Posts Tagged ‘Penn State inquiry’

Footballs and Hockey Sticks

Saturday, August 10th, 2013

Source: The Corner  michael Mann investigation

In the wake of Louis Freeh’s report on Penn State’s complicity in serial rape, Rand Simberg writes of Unhappy Valley’s other scandal:

I’m referring to another cover up and whitewash that occurred there two years ago, before we learned how rotten and corrupt the culture at the university was. But now that we know how bad it was, perhaps it’s time that we revisit the Michael Mann affair, particularly given how much we’ve also learned about his and others’ hockey-stick deceptions since. Mann could be said to be the Jerry Sandusky of climate science, except that instead of molesting children, he has molested and tortured data in the service of politicized science that could have dire economic consequences for the nation and planet. (more…)

Penn State’s Integrity Crisis

Wednesday, September 15th, 2010

Source:  Green Hell blog

by Steve Milloy
July 14, 2010, The Daily Caller

Penn State University just exonerated Professor Michael Mann for wrongdoing related to Climategate. While that good news for Mann is no surprise, it came at a dear cost to Penn State – its integrity.

Soon after Climategate broke last November, Penn State convened an internal committee to investigate Mann, the primary author of the now-infamous and discredited “hockey stick” global warming graph.

Hopes for a bona fide investigation were dashed when the preliminary results were released in February. To the joy of climate alarmists, Penn State announced via press release that Mann was cleared of three of the four allegations against him (regarding falsification/suppression of data, deletion of e-mails/data and misuse of confidential information). But if one looks past the release and reads the committee’s report, it becomes obvious the fix was in. (more…)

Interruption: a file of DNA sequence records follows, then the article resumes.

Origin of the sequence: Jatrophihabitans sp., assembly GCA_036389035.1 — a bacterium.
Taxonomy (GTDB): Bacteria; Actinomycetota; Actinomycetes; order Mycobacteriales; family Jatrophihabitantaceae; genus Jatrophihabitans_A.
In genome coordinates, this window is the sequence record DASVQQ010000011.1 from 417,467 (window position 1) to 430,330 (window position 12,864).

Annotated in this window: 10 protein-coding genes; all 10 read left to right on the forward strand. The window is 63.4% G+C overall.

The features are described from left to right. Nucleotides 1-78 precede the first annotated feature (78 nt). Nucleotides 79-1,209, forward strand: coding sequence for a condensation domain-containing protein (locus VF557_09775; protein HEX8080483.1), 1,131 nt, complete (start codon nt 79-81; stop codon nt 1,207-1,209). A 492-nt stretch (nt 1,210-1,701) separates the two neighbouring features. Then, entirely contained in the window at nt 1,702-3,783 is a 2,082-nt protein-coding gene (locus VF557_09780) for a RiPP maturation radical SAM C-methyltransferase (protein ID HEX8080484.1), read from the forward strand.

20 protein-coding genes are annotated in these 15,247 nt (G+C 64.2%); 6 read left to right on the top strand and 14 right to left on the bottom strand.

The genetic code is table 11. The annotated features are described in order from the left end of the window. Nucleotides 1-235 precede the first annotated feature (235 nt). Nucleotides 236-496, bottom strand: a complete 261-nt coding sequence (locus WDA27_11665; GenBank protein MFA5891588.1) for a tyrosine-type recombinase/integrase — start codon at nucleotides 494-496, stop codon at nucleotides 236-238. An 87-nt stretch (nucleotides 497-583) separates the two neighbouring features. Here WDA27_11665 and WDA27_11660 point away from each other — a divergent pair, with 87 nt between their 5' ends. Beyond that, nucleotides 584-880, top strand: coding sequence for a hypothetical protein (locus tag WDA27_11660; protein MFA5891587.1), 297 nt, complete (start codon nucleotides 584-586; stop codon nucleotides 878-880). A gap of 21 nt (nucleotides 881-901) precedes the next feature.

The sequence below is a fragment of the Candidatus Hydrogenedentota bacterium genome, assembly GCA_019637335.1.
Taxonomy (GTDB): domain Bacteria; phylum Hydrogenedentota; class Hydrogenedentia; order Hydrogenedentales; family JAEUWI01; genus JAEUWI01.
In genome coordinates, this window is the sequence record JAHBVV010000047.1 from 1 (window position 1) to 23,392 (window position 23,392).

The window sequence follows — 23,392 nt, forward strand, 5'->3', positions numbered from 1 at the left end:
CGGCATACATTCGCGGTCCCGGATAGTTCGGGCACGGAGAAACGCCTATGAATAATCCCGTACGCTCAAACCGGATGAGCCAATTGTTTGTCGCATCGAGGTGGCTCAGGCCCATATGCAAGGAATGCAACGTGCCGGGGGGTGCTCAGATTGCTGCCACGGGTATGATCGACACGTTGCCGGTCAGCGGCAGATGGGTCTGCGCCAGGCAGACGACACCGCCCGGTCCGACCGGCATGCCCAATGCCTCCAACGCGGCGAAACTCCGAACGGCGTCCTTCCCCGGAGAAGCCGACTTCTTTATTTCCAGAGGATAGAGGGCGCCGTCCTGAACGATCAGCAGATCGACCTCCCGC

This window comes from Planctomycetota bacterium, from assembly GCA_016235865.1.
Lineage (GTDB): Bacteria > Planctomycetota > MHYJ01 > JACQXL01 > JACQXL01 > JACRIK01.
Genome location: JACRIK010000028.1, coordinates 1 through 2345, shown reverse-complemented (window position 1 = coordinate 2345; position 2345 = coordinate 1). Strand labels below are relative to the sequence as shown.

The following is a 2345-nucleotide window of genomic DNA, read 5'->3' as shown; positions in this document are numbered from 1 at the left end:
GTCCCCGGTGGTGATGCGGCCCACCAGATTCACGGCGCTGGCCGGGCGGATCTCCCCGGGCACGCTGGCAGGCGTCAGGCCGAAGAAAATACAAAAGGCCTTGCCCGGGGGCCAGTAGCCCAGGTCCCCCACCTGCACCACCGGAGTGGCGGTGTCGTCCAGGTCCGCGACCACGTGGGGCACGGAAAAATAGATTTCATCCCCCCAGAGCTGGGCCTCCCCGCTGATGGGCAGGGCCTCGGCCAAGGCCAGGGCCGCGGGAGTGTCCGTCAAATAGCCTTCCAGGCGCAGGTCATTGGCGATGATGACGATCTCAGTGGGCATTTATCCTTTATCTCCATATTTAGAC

Climategate and the Big Green Lie

Wednesday, July 14th, 2010

Source:  The Atlantic

by Clive Crook

By way of preamble, let me remind you where I stand on climate change. I think climate science points to a risk that the world needs to take seriously. I think energy policy should be intelligently directed towards mitigating this risk. I am for a carbon tax. I also believe that the Climategate emails revealed, to an extent that surprised even me (and I am difficult to surprise), an ethos of suffocating groupthink and intellectual corruption. The scandal attracted enormous attention in the US, and support for a new energy policy has fallen. In sum, the scientists concerned brought their own discipline into disrepute, and set back the prospects for a better energy policy. (more…)

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